In 2003, researchers at Arizona State University began following 70,000 children who were not proficient in English.

They wanted to know whether such students could learn enough English in a year to do well in their studies. In 2004, researchers reported, only 11 percent of those children tested as proficient in English.

Jeff MacSwan is an associate professor of education and an author of that report and several others on the status of Arizona's English-learners. Talking about the 11 percent success rate, MacSwan said, "That's an 89 percent failure rate for the state's structured English-immersion programs. That's fairly dramatic."

In structured English immersion, children learning English are also expected to learn the same subject matter at the same pace as their English-speaking counterparts.

The problem with that, says Karen Tankersley, a Glendale reading consultant and former teacher, principal and superintendent, "is that time marches on for all the other kids, so the English-language learners effectively lose one, two, even three years of learning."

Once they fall that far behind, it's hard to catch up.

In math, Browne's student teacher, Roseann Marchese, asks, "What number comes in between 78 and 80? Remember, in between means in the middle."

In the back of the room, Browne is explaining "between" to Rosario Portillo, by placing her hands on Mirka Sotelo's shoulders and saying, "Mirka sits between you and Odalis."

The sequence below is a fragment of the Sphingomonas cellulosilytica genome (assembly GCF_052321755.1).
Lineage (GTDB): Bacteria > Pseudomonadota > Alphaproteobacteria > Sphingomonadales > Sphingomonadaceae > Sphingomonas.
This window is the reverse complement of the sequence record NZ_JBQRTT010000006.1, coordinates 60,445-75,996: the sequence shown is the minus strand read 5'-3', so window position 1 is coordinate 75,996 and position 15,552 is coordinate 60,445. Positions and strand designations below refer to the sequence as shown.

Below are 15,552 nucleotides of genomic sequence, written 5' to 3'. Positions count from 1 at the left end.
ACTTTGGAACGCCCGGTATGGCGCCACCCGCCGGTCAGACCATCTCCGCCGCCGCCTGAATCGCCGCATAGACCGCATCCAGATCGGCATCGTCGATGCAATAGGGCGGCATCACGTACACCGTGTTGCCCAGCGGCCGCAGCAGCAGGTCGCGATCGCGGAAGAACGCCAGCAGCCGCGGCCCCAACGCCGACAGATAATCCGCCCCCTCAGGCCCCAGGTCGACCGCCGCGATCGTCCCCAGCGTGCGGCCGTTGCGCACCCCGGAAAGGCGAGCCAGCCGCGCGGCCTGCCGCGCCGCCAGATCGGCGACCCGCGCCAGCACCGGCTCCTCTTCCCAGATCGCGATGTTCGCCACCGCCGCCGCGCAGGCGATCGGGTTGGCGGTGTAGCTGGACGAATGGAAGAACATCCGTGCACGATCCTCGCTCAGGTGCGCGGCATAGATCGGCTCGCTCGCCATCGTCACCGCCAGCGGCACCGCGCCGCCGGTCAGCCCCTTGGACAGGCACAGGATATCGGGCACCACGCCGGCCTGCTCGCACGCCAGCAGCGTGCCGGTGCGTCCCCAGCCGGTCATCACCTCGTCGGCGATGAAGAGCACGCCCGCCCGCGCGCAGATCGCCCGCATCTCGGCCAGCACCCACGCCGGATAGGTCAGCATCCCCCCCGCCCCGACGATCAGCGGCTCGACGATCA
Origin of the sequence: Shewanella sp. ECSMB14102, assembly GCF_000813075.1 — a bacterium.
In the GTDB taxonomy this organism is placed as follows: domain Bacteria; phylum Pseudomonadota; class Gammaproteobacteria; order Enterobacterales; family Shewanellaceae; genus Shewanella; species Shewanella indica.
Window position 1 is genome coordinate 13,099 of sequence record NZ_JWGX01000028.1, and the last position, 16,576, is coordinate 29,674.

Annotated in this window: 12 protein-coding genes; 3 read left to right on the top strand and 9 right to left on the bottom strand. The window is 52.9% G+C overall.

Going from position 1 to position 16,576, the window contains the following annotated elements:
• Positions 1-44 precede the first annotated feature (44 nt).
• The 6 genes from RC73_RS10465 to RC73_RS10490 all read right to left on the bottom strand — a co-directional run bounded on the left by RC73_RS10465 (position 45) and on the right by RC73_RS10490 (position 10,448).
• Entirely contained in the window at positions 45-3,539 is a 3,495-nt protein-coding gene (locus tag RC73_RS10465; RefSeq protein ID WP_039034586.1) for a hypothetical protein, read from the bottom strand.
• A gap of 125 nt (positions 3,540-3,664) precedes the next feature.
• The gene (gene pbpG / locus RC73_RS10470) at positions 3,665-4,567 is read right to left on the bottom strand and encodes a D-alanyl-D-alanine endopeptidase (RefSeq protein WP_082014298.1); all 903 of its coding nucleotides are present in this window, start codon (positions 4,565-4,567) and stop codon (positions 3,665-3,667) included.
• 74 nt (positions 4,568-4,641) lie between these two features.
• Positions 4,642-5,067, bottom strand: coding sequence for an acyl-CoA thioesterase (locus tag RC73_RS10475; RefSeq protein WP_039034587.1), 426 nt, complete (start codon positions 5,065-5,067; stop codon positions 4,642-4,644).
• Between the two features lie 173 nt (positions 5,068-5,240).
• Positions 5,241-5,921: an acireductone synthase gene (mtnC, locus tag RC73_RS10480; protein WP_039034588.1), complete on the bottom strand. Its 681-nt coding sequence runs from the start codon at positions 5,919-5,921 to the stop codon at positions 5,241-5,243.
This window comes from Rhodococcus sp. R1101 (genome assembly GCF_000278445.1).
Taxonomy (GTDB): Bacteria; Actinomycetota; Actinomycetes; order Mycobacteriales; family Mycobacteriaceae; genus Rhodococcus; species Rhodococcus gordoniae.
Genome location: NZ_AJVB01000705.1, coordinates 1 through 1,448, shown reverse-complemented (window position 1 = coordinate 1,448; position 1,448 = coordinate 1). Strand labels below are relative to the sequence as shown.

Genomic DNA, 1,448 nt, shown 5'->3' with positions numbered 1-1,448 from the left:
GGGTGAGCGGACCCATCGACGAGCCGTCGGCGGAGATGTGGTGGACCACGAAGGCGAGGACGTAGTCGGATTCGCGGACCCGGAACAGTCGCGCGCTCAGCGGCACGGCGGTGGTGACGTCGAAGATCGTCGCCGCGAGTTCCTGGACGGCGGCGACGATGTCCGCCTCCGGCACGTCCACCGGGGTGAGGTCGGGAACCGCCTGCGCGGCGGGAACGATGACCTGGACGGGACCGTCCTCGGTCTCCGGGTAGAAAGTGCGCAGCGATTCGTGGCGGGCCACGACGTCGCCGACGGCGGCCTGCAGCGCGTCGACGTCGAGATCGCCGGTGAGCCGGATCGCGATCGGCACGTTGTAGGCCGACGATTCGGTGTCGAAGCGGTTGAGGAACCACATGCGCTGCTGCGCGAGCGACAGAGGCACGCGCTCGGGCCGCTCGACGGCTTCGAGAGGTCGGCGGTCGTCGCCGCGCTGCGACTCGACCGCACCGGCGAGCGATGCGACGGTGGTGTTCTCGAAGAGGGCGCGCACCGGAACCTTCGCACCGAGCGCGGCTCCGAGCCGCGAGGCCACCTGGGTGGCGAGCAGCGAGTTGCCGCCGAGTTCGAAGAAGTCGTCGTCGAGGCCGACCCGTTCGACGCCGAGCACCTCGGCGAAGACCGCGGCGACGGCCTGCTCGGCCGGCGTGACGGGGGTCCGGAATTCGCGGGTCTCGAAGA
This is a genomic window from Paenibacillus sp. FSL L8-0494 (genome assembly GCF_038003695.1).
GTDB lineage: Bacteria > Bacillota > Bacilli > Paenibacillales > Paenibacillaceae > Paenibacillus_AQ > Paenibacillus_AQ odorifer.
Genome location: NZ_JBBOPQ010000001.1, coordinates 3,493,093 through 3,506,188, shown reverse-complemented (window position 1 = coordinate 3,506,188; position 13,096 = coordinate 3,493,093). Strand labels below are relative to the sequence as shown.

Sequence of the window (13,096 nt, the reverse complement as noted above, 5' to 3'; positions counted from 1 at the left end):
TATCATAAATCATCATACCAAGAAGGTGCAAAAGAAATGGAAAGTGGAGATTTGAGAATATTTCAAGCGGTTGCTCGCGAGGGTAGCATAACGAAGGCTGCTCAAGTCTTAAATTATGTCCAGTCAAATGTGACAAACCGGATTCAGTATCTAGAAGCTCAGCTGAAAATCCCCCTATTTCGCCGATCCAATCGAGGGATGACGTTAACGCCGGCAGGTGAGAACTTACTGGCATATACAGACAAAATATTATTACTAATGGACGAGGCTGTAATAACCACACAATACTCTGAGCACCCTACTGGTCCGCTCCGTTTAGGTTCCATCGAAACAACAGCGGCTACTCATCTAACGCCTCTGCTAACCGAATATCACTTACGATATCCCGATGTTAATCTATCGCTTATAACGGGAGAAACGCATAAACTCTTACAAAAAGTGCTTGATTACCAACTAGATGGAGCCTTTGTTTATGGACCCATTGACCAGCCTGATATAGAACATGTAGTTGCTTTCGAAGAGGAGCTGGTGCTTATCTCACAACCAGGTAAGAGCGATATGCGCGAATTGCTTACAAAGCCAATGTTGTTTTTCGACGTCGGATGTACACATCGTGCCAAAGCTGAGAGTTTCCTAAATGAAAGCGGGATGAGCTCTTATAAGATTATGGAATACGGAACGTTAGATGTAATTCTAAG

Advocates for bilingual instruction contend children should be taught in both their native language and English, so they can keep up academically while they learn English. In two to three years of bilingual instruction, Spanish-speaking children typically are ready to learn from all English instruction.

"These kids all eventually learn English. They want to more than anyone wants them to," MacSwan says. "The key is to support them academically."

Until recently, research on English-only vs. bilingual programs has been generally neutral, with some studies finding bilingual to be slightly more beneficial.

But, in 2004 and 2005, two major national studies independently analyzed three decades of research on English-learners, and each concluded that a bilingual approach is best. The National Research Council in Washington, D.C., has made similar conclusions.

"It makes no sense to ask these children to sit still and wait to learn about math until they know enough to understand it in English," MacSwan says. "If you learn math in Spanish, you still know it when you start learning it in English."

The first of the two studies, by Robert Slavin of John Hopkins University and Alan Cheung of the Success for All Foundation, both in Baltimore, Md., found that students in bilingual programs made dramatic gains in reading compared with children in English-only programs.

The second, with Kellie Rolstad of ASU as the lead researcher, found bilingual education programs superior to English-only approaches.